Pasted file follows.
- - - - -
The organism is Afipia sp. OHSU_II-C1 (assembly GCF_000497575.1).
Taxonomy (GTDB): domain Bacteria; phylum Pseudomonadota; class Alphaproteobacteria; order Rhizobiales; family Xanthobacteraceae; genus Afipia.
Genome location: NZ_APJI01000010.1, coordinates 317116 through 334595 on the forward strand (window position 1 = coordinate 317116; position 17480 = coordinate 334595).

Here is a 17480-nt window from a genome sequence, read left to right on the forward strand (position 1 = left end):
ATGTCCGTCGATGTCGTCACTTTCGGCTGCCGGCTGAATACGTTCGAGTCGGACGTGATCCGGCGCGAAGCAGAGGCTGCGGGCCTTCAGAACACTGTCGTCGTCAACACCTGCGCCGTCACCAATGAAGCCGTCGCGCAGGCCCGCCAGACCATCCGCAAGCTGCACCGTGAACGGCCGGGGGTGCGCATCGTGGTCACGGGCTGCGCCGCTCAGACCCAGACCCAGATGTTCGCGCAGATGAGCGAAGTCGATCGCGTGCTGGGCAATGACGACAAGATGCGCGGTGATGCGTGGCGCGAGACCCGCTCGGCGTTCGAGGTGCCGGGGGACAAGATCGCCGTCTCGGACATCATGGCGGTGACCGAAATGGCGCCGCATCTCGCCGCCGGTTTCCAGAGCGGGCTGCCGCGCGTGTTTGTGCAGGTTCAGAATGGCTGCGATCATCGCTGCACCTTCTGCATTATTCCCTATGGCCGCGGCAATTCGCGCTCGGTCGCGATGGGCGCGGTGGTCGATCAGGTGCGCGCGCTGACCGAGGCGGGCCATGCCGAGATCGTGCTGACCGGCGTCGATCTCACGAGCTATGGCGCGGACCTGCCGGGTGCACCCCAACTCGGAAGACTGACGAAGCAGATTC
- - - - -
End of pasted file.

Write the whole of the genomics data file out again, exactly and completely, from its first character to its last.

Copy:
The organism is Afipia sp. OHSU_II-C1 (assembly GCF_000497575.1).
Taxonomy (GTDB): domain Bacteria; phylum Pseudomonadota; class Alphaproteobacteria; order Rhizobiales; family Xanthobacteraceae; genus Afipia.
Genome location: NZ_APJI01000010.1, coordinates 317116 through 334595 on the forward strand (window position 1 = coordinate 317116; position 17480 = coordinate 334595).

Here is a 17480-nt window from a genome sequence, read left to right on the forward strand (position 1 = left end):
ATGTCCGTCGATGTCGTCACTTTCGGCTGCCGGCTGAATACGTTCGAGTCGGACGTGATCCGGCGCGAAGCAGAGGCTGCGGGCCTTCAGAACACTGTCGTCGTCAACACCTGCGCCGTCACCAATGAAGCCGTCGCGCAGGCCCGCCAGACCATCCGCAAGCTGCACCGTGAACGGCCGGGGGTGCGCATCGTGGTCACGGGCTGCGCCGCTCAGACCCAGACCCAGATGTTCGCGCAGATGAGCGAAGTCGATCGCGTGCTGGGCAATGACGACAAGATGCGCGGTGATGCGTGGCGCGAGACCCGCTCGGCGTTCGAGGTGCCGGGGGACAAGATCGCCGTCTCGGACATCATGGCGGTGACCGAAATGGCGCCGCATCTCGCCGCCGGTTTCCAGAGCGGGCTGCCGCGCGTGTTTGTGCAGGTTCAGAATGGCTGCGATCATCGCTGCACCTTCTGCATTATTCCCTATGGCCGCGGCAATTCGCGCTCGGTCGCGATGGGCGCGGTGGTCGATCAGGTGCGCGCGCTGACCGAGGCGGGCCATGCCGAGATCGTGCTGACCGGCGTCGATCTCACGAGCTATGGCGCGGACCTGCCGGGTGCACCCCAACTCGGAAGACTGACGAAGCAGATTC